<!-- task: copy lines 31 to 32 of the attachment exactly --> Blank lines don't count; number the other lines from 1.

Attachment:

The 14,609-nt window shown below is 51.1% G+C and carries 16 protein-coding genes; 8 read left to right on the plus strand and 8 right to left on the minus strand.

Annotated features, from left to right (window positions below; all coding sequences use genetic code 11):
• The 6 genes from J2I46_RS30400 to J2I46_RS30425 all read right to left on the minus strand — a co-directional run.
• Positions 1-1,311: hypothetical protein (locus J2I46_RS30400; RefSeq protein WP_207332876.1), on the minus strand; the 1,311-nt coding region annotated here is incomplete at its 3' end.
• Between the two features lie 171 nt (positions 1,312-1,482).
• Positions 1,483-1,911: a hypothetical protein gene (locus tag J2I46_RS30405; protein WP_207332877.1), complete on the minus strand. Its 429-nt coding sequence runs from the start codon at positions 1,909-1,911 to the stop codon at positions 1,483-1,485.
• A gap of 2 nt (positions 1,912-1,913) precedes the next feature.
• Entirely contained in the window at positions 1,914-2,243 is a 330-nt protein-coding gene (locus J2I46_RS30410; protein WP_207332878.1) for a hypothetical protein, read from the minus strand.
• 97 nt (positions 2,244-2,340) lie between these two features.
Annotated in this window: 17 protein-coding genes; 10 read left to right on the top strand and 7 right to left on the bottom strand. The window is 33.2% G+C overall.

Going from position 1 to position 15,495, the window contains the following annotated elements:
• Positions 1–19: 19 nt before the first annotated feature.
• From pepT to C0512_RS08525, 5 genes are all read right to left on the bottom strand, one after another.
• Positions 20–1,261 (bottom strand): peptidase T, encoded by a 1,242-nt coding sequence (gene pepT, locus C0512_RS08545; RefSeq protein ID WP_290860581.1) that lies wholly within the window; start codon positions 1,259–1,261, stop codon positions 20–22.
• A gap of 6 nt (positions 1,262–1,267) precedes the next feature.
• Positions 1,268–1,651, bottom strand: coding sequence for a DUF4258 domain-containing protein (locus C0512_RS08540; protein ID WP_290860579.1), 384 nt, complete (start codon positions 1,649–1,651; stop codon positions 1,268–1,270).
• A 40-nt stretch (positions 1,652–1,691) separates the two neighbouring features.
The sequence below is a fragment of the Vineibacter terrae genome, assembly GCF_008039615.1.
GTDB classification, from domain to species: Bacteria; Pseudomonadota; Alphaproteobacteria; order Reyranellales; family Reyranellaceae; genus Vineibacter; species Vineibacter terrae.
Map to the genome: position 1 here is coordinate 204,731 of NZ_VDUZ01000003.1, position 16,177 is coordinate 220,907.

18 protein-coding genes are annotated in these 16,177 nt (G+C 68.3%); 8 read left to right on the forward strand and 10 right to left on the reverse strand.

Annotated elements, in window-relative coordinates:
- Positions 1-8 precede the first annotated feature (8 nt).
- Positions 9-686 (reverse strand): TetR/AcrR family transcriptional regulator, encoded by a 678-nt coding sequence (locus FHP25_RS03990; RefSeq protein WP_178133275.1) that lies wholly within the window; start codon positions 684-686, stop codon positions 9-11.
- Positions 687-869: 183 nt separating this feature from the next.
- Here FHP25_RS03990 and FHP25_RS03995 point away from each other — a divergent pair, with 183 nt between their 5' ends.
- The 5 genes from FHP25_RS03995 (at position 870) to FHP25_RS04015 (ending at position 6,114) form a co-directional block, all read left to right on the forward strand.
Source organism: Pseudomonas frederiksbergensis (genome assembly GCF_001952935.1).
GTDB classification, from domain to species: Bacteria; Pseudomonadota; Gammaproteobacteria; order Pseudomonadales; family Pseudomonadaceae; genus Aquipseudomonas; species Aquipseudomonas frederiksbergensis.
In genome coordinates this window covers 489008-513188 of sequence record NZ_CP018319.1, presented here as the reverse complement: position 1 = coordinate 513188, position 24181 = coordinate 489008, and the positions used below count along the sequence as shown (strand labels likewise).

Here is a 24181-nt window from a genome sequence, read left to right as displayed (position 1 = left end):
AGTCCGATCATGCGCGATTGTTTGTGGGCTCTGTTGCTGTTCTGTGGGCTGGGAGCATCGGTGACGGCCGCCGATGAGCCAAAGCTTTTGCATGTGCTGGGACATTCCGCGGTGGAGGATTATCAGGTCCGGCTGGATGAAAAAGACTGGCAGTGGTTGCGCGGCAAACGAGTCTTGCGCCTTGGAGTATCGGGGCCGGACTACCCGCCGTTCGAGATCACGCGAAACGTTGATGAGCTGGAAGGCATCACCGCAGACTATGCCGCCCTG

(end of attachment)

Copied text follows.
Here is a 24181-nt window from a genome sequence, read left to right as displayed (position 1 = left end):
AGTCCGATCATGCGCGATTGTTTGTGGGCTCTGTTGCTGTTCTGTGGGCTGGGAGCATCGGTGACGGCCGCCGATGAGCCAAAGCTTTTGCATGTGCTGGGACATTCCGCGGTGGAGGATTATCAGGTCCGGCTGGATGAAAAAGACTGGCAGTGGTTGCGCGGCAAACGAGTCTTGCGCCTTGGAGTATCGGGGCCGGACTACCCGCCGTTCGAGATCACGCGAAACGTTGATGAGCTGGAAGGCATCACCGCAGACTATGCCGCCCTG